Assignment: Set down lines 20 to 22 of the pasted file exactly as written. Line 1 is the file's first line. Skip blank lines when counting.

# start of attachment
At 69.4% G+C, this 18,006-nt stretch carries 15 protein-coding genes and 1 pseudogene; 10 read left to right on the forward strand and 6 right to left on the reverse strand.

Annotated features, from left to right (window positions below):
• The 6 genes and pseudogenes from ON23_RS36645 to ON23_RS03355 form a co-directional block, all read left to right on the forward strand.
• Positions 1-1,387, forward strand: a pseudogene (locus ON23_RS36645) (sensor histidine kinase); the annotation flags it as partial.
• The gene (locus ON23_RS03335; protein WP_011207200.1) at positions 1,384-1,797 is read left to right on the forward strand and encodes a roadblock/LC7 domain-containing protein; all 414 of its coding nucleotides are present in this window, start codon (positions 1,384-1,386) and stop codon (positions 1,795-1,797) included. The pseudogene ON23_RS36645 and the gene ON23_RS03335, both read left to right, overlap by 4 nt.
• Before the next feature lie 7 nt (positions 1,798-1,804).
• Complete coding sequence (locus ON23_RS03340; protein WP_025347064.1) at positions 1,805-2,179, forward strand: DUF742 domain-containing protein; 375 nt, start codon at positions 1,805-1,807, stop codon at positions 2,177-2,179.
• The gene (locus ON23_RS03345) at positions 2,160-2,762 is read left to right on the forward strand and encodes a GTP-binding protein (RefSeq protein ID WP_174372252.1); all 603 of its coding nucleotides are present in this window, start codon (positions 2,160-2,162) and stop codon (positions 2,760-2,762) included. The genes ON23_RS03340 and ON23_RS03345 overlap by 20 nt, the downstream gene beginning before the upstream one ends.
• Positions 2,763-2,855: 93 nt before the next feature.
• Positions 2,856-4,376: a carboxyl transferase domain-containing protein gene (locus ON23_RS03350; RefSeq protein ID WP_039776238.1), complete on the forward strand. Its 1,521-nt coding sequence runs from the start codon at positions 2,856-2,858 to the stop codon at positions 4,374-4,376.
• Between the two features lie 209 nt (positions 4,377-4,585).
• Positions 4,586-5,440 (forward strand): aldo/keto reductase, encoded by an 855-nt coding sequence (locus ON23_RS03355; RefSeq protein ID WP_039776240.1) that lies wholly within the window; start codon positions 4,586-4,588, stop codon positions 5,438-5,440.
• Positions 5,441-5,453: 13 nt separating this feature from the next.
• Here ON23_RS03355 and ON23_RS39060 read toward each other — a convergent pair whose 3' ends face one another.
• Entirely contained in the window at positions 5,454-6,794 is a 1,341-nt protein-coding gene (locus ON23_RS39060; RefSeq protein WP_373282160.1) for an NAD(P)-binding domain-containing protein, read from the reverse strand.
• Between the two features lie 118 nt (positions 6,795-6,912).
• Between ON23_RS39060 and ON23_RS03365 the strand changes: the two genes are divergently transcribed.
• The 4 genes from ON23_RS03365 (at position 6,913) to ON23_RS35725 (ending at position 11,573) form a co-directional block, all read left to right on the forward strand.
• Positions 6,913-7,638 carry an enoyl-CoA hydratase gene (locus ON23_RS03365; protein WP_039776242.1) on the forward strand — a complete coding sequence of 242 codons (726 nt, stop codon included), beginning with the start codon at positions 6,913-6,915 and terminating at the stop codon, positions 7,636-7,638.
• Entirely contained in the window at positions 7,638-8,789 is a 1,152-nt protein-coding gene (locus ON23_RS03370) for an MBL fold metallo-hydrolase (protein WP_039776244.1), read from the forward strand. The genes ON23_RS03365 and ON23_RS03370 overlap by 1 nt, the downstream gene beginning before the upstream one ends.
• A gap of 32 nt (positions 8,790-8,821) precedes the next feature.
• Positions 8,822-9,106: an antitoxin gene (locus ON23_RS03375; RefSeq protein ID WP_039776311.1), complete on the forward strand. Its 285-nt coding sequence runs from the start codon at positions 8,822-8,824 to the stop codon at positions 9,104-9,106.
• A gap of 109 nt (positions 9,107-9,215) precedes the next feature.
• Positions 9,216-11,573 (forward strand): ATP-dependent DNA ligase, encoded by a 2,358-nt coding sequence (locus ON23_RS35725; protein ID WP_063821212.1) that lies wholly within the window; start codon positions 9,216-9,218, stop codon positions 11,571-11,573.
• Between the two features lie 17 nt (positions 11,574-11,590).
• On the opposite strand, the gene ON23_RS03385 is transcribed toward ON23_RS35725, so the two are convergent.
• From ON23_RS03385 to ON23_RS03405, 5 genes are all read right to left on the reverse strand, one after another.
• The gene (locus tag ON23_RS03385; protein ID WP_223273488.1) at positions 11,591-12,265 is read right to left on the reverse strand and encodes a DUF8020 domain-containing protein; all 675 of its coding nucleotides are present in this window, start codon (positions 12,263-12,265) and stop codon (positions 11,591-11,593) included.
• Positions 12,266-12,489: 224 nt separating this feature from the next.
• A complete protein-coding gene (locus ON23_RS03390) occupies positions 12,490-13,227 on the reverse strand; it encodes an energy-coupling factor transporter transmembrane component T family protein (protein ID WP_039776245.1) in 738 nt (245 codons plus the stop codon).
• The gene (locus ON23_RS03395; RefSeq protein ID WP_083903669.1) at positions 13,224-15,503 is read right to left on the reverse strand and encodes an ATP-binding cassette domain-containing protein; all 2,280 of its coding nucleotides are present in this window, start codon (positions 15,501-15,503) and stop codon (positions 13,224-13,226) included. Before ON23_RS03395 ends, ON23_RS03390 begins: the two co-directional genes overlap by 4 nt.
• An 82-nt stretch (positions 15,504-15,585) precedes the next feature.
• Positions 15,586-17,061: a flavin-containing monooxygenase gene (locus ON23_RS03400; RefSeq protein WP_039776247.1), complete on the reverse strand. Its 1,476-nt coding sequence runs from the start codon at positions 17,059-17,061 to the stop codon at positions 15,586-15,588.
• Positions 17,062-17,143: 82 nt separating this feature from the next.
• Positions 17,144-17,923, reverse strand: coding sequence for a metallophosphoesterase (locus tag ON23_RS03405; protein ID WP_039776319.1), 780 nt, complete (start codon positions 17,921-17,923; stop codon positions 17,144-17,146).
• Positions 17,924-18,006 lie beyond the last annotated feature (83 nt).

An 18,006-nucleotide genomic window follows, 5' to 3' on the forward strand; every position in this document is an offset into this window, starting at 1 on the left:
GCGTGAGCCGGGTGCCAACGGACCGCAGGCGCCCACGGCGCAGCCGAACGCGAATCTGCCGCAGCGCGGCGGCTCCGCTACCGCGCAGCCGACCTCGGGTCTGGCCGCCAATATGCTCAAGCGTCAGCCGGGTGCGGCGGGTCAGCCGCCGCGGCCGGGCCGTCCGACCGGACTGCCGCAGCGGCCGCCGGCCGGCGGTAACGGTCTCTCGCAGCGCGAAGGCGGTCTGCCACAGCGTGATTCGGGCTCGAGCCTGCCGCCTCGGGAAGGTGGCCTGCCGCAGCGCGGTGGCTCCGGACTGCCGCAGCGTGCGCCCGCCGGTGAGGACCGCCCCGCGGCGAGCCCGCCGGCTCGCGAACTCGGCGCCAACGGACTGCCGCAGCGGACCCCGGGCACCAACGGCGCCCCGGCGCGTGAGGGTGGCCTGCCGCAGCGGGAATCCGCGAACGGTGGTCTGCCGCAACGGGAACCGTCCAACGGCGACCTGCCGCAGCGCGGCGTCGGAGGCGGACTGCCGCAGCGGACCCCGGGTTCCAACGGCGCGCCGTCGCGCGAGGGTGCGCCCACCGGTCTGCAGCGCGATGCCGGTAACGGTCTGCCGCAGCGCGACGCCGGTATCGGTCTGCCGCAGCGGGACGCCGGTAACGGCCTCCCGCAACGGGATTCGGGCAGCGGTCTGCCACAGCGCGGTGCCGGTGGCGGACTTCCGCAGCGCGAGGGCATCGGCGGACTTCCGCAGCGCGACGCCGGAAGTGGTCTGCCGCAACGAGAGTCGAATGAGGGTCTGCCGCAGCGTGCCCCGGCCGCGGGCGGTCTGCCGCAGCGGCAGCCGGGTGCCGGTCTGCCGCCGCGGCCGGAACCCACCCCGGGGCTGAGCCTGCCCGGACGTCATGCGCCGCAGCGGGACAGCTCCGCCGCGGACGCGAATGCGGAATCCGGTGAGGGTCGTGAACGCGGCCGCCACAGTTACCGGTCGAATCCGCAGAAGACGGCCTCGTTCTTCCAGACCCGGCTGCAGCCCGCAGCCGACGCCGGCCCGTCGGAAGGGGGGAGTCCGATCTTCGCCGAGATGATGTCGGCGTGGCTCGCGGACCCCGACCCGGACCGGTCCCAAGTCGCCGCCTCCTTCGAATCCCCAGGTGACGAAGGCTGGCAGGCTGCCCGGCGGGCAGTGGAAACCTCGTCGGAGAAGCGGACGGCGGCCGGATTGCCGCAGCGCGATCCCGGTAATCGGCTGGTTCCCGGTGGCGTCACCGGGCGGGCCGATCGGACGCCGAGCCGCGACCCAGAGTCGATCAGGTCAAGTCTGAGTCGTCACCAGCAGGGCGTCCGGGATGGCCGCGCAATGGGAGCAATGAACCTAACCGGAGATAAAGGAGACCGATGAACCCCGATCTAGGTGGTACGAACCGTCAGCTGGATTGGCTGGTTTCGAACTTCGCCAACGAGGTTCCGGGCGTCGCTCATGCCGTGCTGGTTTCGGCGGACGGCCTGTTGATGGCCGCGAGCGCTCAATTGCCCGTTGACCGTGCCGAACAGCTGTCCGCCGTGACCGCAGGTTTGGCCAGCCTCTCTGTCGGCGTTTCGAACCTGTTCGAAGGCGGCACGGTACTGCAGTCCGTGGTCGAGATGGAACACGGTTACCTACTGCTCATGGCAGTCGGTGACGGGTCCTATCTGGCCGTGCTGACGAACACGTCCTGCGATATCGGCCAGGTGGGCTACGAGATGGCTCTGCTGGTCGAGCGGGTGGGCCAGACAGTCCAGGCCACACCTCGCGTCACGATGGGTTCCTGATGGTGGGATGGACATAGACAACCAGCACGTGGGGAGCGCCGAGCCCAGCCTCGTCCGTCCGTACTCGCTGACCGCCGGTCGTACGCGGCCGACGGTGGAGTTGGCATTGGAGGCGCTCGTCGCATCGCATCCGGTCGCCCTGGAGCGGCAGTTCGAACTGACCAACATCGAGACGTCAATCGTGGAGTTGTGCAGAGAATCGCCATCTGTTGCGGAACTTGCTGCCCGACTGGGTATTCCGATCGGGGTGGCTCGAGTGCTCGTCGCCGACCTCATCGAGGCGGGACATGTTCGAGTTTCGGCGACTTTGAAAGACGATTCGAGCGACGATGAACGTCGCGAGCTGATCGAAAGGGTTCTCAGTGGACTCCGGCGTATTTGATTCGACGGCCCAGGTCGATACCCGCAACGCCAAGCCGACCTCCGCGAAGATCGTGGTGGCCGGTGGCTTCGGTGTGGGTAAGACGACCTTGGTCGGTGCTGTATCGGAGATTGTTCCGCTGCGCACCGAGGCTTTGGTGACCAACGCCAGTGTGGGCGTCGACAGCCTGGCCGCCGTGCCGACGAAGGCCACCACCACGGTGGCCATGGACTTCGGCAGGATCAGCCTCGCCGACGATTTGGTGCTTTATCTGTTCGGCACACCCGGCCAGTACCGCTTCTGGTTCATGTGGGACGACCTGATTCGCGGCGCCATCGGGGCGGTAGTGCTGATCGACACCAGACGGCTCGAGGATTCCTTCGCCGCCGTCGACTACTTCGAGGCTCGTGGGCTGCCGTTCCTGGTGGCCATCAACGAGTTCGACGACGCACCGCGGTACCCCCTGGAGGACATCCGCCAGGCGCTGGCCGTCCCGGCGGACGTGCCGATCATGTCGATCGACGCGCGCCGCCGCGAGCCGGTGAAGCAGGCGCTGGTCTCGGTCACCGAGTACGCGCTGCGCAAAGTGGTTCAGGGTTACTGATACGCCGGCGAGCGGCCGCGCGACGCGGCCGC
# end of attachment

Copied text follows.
• Entirely contained in the window at positions 7,638-8,789 is a 1,152-nt protein-coding gene (locus ON23_RS03370) for an MBL fold metallo-hydrolase (protein WP_039776244.1), read from the forward strand. The genes ON23_RS03365 and ON23_RS03370 overlap by 1 nt, the downstream gene beginning before the upstream one ends.
• A gap of 32 nt (positions 8,790-8,821) precedes the next feature.
• Positions 8,822-9,106: an antitoxin gene (locus ON23_RS03375; RefSeq protein ID WP_039776311.1), complete on the forward strand. Its 285-nt coding sequence runs from the start codon at positions 8,822-8,824 to the stop codon at positions 9,104-9,106.